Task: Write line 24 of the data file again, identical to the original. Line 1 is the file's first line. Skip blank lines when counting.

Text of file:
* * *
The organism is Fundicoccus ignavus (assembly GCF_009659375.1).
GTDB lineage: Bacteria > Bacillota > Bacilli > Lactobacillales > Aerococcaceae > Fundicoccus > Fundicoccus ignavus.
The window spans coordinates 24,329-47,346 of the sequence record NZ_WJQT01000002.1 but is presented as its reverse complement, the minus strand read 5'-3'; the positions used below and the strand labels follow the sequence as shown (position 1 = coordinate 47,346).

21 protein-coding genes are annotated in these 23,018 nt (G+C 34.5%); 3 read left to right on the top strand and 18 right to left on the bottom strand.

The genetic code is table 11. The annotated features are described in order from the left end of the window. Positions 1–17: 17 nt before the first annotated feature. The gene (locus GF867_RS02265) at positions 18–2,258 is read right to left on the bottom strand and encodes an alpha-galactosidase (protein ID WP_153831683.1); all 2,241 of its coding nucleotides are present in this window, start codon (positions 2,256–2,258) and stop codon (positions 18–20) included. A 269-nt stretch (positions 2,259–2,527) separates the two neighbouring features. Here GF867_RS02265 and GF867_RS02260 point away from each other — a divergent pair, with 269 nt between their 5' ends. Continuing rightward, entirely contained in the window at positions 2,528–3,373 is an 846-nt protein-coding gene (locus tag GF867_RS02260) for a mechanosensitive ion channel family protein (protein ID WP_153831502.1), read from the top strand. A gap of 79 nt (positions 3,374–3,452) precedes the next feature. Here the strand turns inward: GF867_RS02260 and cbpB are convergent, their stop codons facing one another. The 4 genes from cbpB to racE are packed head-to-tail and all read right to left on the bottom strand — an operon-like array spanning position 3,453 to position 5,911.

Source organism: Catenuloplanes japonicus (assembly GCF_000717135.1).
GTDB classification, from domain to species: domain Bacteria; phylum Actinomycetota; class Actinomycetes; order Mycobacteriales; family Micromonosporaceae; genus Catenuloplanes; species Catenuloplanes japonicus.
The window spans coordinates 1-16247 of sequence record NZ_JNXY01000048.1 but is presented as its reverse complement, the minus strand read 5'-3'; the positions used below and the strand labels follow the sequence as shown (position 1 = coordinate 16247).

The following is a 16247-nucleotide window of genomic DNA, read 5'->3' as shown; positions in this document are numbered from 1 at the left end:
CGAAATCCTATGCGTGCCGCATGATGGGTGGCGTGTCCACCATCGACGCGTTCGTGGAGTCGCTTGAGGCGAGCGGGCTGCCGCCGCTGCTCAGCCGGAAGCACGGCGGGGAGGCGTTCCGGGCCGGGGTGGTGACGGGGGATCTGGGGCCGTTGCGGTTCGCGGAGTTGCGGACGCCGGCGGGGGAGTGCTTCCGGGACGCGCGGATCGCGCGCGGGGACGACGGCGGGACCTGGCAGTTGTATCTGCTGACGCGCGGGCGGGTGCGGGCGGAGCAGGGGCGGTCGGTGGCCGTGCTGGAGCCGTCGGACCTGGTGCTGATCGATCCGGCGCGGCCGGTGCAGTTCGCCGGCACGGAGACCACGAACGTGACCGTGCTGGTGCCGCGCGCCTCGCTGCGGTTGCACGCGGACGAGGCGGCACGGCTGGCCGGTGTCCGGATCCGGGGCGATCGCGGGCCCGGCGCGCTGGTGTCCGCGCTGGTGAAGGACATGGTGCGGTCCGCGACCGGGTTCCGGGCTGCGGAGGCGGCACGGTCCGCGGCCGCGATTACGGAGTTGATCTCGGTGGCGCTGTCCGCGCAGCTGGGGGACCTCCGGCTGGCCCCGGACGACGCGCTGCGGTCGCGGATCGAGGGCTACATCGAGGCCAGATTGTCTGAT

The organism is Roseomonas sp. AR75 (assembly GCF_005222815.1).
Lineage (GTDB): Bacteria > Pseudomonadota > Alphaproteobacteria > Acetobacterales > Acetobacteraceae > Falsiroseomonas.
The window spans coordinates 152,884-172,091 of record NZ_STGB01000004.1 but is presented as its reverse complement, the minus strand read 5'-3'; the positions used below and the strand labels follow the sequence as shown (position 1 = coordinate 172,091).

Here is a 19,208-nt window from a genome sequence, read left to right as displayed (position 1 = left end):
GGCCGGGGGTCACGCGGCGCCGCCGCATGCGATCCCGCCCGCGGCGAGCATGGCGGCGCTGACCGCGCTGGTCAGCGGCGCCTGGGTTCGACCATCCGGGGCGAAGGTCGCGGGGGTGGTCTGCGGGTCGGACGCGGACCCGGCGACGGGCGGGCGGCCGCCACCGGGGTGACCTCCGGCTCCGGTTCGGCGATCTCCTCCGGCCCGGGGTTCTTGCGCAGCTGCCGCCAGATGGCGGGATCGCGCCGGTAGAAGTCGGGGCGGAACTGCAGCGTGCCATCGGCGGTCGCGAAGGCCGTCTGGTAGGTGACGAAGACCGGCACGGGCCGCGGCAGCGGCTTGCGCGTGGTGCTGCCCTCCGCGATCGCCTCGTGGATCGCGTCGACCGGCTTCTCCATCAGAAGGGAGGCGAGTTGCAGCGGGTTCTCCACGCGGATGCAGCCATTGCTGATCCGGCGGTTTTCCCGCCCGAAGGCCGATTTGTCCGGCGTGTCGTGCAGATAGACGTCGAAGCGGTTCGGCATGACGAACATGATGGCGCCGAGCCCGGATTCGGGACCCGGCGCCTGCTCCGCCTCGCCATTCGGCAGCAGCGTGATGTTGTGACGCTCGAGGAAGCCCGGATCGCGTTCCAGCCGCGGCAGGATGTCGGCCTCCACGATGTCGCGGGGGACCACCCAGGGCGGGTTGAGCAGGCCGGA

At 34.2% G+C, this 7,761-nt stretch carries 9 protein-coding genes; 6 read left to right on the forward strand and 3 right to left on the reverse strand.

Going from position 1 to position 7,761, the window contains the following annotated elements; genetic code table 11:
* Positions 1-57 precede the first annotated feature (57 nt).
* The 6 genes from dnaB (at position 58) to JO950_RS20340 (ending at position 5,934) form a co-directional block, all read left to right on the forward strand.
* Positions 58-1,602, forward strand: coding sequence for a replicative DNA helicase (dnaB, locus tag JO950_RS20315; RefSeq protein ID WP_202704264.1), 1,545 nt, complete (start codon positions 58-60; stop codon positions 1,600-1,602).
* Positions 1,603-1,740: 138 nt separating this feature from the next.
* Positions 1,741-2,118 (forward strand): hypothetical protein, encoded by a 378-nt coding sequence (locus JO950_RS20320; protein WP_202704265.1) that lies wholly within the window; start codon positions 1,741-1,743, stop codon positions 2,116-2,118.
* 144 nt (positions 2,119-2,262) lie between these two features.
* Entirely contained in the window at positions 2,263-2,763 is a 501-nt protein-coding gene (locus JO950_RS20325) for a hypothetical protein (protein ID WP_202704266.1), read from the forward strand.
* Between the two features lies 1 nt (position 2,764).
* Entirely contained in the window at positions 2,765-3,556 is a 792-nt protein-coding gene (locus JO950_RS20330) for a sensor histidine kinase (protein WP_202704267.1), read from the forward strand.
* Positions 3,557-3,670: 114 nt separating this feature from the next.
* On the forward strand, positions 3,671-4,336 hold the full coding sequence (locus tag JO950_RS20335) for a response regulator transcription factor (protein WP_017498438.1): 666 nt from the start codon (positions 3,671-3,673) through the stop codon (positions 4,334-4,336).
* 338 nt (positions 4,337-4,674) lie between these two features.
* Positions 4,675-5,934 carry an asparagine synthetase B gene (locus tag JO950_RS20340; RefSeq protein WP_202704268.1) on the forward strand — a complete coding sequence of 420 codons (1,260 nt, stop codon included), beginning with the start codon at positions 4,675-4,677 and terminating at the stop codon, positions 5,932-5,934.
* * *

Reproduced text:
* Entirely contained in the window at positions 2,263-2,763 is a 501-nt protein-coding gene (locus JO950_RS20325) for a hypothetical protein (protein ID WP_202704266.1), read from the forward strand.